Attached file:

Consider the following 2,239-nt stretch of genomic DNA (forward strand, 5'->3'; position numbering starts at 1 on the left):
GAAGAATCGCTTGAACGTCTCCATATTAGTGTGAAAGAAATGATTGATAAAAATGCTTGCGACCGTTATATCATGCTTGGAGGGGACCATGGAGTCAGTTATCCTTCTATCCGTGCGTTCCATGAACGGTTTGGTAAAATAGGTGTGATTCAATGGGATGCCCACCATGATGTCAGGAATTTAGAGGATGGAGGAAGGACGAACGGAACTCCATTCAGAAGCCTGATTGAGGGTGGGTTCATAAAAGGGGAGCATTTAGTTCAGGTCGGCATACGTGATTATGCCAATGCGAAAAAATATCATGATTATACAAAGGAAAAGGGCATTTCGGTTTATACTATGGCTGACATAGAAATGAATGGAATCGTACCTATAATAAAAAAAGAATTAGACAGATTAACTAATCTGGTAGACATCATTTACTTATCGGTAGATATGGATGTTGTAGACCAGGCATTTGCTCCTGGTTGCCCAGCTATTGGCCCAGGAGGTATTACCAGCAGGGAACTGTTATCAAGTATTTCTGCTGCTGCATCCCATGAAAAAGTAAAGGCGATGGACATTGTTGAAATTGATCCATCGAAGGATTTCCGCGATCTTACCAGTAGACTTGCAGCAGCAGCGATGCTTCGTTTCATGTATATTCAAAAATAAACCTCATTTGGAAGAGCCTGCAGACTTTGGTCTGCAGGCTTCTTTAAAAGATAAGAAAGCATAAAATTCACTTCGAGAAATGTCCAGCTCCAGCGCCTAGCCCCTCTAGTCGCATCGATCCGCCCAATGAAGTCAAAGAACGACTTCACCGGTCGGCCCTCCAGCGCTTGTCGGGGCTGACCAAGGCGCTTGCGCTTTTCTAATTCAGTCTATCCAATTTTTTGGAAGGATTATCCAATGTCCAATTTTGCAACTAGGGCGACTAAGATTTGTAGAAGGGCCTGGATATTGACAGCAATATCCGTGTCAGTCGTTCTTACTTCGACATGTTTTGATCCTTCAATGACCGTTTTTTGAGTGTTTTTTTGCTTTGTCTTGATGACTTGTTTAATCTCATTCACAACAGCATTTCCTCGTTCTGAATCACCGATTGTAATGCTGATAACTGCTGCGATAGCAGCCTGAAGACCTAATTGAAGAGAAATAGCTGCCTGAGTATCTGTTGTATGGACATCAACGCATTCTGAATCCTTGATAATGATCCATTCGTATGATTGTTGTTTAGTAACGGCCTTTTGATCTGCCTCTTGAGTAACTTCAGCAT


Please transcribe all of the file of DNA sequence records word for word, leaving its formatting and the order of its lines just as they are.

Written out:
Consider the following 2,239-nt stretch of genomic DNA (forward strand, 5'->3'; position numbering starts at 1 on the left):
GAAGAATCGCTTGAACGTCTCCATATTAGTGTGAAAGAAATGATTGATAAAAATGCTTGCGACCGTTATATCATGCTTGGAGGGGACCATGGAGTCAGTTATCCTTCTATCCGTGCGTTCCATGAACGGTTTGGTAAAATAGGTGTGATTCAATGGGATGCCCACCATGATGTCAGGAATTTAGAGGATGGAGGAAGGACGAACGGAACTCCATTCAGAAGCCTGATTGAGGGTGGGTTCATAAAAGGGGAGCATTTAGTTCAGGTCGGCATACGTGATTATGCCAATGCGAAAAAATATCATGATTATACAAAGGAAAAGGGCATTTCGGTTTATACTATGGCTGACATAGAAATGAATGGAATCGTACCTATAATAAAAAAAGAATTAGACAGATTAACTAATCTGGTAGACATCATTTACTTATCGGTAGATATGGATGTTGTAGACCAGGCATTTGCTCCTGGTTGCCCAGCTATTGGCCCAGGAGGTATTACCAGCAGGGAACTGTTATCAAGTATTTCTGCTGCTGCATCCCATGAAAAAGTAAAGGCGATGGACATTGTTGAAATTGATCCATCGAAGGATTTCCGCGATCTTACCAGTAGACTTGCAGCAGCAGCGATGCTTCGTTTCATGTATATTCAAAAATAAACCTCATTTGGAAGAGCCTGCAGACTTTGGTCTGCAGGCTTCTTTAAAAGATAAGAAAGCATAAAATTCACTTCGAGAAATGTCCAGCTCCAGCGCCTAGCCCCTCTAGTCGCATCGATCCGCCCAATGAAGTCAAAGAACGACTTCACCGGTCGGCCCTCCAGCGCTTGTCGGGGCTGACCAAGGCGCTTGCGCTTTTCTAATTCAGTCTATCCAATTTTTTGGAAGGATTATCCAATGTCCAATTTTGCAACTAGGGCGACTAAGATTTGTAGAAGGGCCTGGATATTGACAGCAATATCCGTGTCAGTCGTTCTTACTTCGACATGTTTTGATCCTTCAATGACCGTTTTTTGAGTGTTTTTTTGCTTTGTCTTGATGACTTGTTTAATCTCATTCACAACAGCATTTCCTCGTTCTGAATCACCGATTGTAATGCTGATAACTGCTGCGATAGCAGCCTGAAGACCTAATTGAAGAGAAATAGCTGCCTGAGTATCTGTTGTATGGACATCAACGCATTCTGAATCCTTGATAATGATCCATTCGTATGATTGTTGTTTAGTAACGGCCTTTTGATCTGCCTCTTGAGTAACTTCAGCAT